… that’s you, you are labelled a “vile animal” simply because you do not believe what they believe.
Yep, but are you now motivated to start a riot, or deploy death threats?
Nope, you will happily ignore it, and so it becomes a non-issue.
If indeed we wish to live in a climate that is offence free, then not only do we get into the game of banning and censoring cartoons, but we are also put into a position that entitles us to ban the Quran itself, a book filled with highly offensive hate speech – is that truly where they wish to go, because if it is, then that is the destination that this road leads to.
Tolerance of Intolerance is not Tolerance
While the intolerance, misogyney, homophobia, violence, and murders persist, then the ridicule of the ideas that inspire it all will also persist. The deployment of violence against criticism is never an appropriate response to intolerance and utterly absurd assertions, but satire and mockery is.
Some truly do get it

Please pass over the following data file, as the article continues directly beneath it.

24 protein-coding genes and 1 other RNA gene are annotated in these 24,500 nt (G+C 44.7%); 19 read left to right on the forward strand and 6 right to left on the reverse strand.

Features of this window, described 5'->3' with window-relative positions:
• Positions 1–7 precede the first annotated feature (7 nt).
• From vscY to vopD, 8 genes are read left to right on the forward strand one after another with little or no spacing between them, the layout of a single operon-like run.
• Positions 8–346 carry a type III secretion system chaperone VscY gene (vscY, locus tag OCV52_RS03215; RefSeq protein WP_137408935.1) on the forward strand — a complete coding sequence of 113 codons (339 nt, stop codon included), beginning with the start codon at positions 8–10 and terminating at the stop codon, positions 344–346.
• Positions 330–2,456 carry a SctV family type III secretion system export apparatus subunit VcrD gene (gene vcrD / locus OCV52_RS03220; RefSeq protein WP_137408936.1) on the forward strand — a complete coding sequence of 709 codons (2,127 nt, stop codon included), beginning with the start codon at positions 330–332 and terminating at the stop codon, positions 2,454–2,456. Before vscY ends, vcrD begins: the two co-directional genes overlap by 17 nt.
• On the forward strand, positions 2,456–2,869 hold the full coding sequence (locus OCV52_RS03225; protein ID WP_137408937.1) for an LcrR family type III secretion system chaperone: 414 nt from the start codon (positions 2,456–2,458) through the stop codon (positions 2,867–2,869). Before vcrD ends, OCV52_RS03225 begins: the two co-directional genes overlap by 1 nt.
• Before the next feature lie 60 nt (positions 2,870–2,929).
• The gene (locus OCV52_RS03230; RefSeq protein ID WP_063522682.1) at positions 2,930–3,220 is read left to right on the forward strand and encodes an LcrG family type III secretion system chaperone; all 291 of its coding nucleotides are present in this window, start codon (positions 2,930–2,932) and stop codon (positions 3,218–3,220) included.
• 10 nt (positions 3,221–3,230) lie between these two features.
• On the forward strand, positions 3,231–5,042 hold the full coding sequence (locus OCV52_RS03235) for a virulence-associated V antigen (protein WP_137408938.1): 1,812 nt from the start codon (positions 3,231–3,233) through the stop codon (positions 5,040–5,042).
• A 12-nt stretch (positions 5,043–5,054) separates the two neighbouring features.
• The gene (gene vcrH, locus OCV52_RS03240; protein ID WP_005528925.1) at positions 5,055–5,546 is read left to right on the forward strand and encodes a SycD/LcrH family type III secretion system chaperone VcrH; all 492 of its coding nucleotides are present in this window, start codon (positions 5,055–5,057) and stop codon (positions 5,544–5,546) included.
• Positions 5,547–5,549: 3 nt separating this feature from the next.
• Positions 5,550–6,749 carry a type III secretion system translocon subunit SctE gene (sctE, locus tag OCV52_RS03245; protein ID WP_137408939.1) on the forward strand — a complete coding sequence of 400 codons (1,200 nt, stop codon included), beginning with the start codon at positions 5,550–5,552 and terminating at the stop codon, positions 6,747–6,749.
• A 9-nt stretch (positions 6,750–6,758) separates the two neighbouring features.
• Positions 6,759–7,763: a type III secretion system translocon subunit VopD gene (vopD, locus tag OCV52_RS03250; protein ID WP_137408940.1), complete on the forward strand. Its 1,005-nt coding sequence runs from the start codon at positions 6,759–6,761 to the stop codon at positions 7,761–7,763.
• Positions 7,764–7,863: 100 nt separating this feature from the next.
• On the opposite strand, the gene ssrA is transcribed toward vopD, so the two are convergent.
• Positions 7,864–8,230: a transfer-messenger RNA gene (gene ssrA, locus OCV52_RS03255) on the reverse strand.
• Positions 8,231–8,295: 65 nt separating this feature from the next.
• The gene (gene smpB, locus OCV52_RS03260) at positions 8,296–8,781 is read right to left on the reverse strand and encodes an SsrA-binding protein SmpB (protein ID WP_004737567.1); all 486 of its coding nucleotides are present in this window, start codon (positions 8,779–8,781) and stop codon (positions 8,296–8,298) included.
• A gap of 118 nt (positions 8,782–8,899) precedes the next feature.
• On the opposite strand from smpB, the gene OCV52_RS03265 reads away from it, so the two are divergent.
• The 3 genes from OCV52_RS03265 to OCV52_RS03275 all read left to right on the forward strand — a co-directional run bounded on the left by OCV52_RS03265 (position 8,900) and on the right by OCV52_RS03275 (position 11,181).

Once again, let me emphasise, that the vast majority of Muslims are not cretinous irrational violent thugs, but rather are reasonable rational people who wish no harm to anybody and can quite happily rise above it all.
When Maajid Nawaz, a Muslim who was once a radical but no longer is, was faced with a cartoon of Jesus and Mohammed, he tweeted it out in response like this…
Sadly in reply he, as a Muslim, received death threats from other Muslims for tweeting this, and so while such intolerance persists, it remains rather important to resist it, not just for abstract reasons such as “Freedom of Expression”, but also to support the vast majority of Muslims who are not offended, but can’t say so because of the pervasive climate of fear imposed by the deployment of very real threats.
It’s about what I believe in, about the person I am, about what makes life meaningful and worth living. For me, it’s important to defend the free society against the fear society. It’s also crucial, I believe, to stand for the values of secular democracy. – Flemming Rose
This entire issue has never been about respect, but rather is a demand that we submit to an utterly absurd and completely irrational religious belief, and in reply to that, the only rational response is “NO”.